Updated 2015-02-19 10:28:53 by PeterLewerin

Peter Lewerin (content disclaimer) 2014-02-19:

The term stack frame is based on the low-level implementation of the procedure of allocating memory for a proc to store its data objects (arguments, local variables, etc) in. Briefly, the execution stack is a linear structure holding data objects which is managed by setting a pointer to the latest object added to the stack: objects are discarded by moving that pointer back to the previous object, and so on. When a proc is called, each data object that it will use is added to the stack, together with the old value of the stack pointer, and the proc is then allowed to access each data object in the segment, or frame, between the places pointed to by the current value of the stack pointer (which might change: new data objects can be added to the stack after the proc is called, moving the stack pointer further) and the old value of the stack pointer. When the proc is done and returns, the stack pointer is reset to the old value, automatically discarding each object in the proc's stack frame. All of this is managed by the Tcl implementation and none of it requires the attention of the Tcl programmer.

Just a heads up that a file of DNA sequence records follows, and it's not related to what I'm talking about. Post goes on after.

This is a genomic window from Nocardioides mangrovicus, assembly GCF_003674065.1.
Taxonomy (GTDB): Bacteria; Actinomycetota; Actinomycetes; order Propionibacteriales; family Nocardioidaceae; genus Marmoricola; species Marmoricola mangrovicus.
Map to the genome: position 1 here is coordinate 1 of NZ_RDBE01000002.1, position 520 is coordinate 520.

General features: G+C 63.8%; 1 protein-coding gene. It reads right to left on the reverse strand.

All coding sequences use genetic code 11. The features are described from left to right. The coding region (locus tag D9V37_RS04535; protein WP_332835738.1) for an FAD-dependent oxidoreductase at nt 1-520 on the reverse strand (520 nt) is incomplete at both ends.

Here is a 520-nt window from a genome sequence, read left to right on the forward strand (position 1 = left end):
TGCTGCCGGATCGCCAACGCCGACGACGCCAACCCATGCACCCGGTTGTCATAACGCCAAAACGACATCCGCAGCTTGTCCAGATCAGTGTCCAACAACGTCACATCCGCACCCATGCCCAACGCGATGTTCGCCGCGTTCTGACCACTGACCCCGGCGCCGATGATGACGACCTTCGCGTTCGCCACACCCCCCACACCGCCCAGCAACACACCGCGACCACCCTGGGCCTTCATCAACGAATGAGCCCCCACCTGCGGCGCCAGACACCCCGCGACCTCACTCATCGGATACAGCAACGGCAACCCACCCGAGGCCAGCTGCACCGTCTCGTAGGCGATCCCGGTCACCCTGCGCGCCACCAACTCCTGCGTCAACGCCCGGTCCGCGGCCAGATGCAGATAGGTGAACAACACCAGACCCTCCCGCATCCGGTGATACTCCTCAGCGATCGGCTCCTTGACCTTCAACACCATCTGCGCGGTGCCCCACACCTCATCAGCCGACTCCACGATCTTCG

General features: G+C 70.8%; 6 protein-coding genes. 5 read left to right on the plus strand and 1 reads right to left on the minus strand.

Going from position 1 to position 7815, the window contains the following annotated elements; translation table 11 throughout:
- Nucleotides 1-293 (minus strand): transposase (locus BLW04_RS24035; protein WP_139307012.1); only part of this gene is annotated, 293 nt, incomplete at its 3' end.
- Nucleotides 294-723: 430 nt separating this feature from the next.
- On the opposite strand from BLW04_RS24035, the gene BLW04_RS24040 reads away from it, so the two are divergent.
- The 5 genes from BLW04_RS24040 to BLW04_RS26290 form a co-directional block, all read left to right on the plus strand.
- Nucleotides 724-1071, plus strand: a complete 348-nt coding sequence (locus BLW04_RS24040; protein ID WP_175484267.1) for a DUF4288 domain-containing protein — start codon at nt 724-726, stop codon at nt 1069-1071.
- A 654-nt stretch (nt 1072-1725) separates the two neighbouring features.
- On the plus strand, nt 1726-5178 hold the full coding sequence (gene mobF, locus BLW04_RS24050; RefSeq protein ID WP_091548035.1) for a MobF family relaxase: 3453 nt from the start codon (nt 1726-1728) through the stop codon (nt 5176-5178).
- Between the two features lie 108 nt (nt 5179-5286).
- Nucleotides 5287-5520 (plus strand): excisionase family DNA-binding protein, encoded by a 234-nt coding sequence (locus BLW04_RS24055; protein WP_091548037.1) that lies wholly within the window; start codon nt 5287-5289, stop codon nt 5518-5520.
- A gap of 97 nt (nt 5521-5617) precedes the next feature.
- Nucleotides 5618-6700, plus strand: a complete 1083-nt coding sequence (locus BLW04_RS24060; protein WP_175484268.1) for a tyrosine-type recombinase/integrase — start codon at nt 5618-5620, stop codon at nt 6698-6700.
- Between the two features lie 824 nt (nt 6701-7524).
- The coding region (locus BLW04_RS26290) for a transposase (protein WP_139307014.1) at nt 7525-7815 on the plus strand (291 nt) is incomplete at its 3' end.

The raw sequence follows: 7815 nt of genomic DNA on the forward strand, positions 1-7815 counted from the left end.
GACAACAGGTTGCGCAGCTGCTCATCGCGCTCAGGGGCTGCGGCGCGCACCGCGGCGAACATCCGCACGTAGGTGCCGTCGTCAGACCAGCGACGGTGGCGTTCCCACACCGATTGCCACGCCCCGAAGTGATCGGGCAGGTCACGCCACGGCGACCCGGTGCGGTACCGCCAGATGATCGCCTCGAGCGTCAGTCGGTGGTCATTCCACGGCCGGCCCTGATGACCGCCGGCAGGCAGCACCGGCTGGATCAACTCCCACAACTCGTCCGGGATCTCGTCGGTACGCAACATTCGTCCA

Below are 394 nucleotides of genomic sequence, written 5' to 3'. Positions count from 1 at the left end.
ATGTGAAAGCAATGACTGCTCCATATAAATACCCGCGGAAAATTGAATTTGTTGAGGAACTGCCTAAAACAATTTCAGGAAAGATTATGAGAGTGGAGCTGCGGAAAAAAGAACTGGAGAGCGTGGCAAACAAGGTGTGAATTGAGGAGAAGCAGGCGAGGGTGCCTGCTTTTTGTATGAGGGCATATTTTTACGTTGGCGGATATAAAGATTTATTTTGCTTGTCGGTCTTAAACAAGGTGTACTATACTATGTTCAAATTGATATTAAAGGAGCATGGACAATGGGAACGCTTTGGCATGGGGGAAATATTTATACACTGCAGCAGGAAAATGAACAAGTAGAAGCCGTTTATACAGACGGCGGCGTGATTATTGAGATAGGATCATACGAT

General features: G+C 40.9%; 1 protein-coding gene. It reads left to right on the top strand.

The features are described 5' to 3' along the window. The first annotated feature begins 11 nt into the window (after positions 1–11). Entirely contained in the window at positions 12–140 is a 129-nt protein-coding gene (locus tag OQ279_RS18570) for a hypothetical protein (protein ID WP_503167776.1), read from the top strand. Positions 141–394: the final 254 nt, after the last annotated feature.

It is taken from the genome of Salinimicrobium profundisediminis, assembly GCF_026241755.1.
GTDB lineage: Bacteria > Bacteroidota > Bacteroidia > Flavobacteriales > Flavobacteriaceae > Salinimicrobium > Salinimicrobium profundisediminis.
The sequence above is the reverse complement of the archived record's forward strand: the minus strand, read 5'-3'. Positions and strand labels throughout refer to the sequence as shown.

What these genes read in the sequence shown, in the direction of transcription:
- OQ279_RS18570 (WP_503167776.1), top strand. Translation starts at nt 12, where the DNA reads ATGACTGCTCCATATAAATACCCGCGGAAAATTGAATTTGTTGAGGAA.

There are a number of commands designed to cheat with this arrangement, such as global, which adds a global variable to the set of data objects the proc is allowed to access; uplevel, which allows a script to be evaluated in another stack frame; and upvar, which links a variable inside the proc's stack frame to a variable in another stack frame. (More properly, uplevel and upvar access other stack levels, which is a similar but not entirely equivalent thing, though somewhat conflated in Tcl's documentation.) The commands info frame and info level provide some information on the state of the stack.